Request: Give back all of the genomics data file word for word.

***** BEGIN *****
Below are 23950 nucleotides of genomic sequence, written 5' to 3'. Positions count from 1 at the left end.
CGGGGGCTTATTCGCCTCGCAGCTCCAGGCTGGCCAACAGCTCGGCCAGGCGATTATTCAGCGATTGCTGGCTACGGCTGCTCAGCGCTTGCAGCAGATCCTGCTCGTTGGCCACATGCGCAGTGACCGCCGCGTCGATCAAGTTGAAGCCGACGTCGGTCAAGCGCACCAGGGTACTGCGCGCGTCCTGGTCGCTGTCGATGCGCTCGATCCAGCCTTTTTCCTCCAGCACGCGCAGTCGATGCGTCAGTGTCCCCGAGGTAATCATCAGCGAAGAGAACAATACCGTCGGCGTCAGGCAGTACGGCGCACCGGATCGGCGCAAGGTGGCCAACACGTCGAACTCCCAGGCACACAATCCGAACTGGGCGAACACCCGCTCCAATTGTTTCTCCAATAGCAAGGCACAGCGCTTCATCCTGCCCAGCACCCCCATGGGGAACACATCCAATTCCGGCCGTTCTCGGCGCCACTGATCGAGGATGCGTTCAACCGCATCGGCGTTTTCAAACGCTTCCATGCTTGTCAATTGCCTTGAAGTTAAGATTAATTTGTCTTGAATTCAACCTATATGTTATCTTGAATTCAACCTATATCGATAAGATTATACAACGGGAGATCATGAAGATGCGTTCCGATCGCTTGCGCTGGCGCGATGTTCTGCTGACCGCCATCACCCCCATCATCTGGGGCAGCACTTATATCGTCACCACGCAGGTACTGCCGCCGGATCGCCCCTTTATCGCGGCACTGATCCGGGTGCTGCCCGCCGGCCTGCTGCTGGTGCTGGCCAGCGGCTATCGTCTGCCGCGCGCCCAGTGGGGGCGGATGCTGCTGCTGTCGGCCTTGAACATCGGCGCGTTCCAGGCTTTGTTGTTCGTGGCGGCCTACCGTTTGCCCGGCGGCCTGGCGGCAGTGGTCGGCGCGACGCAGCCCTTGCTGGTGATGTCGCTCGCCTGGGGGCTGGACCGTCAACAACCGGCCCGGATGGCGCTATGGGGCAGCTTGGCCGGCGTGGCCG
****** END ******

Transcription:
Below are 23950 nucleotides of genomic sequence, written 5' to 3'. Positions count from 1 at the left end.
CGGGGGCTTATTCGCCTCGCAGCTCCAGGCTGGCCAACAGCTCGGCCAGGCGATTATTCAGCGATTGCTGGCTACGGCTGCTCAGCGCTTGCAGCAGATCCTGCTCGTTGGCCACATGCGCAGTGACCGCCGCGTCGATCAAGTTGAAGCCGACGTCGGTCAAGCGCACCAGGGTACTGCGCGCGTCCTGGTCGCTGTCGATGCGCTCGATCCAGCCTTTTTCCTCCAGCACGCGCAGTCGATGCGTCAGTGTCCCCGAGGTAATCATCAGCGAAGAGAACAATACCGTCGGCGTCAGGCAGTACGGCGCACCGGATCGGCGCAAGGTGGCCAACACGTCGAACTCCCAGGCACACAATCCGAACTGGGCGAACACCCGCTCCAATTGTTTCTCCAATAGCAAGGCACAGCGCTTCATCCTGCCCAGCACCCCCATGGGGAACACATCCAATTCCGGCCGTTCTCGGCGCCACTGATCGAGGATGCGTTCAACCGCATCGGCGTTTTCAAACGCTTCCATGCTTGTCAATTGCCTTGAAGTTAAGATTAATTTGTCTTGAATTCAACCTATATGTTATCTTGAATTCAACCTATATCGATAAGATTATACAACGGGAGATCATGAAGATGCGTTCCGATCGCTTGCGCTGGCGCGATGTTCTGCTGACCGCCATCACCCCCATCATCTGGGGCAGCACTTATATCGTCACCACGCAGGTACTGCCGCCGGATCGCCCCTTTATCGCGGCACTGATCCGGGTGCTGCCCGCCGGCCTGCTGCTGGTGCTGGCCAGCGGCTATCGTCTGCCGCGCGCCCAGTGGGGGCGGATGCTGCTGCTGTCGGCCTTGAACATCGGCGCGTTCCAGGCTTTGTTGTTCGTGGCGGCCTACCGTTTGCCCGGCGGCCTGGCGGCAGTGGTCGGCGCGACGCAGCCCTTGCTGGTGATGTCGCTCGCCTGGGGGCTGGACCGTCAACAACCGGCCCGGATGGCGCTATGGGGCAGCTTGGCCGGCGTGGCCG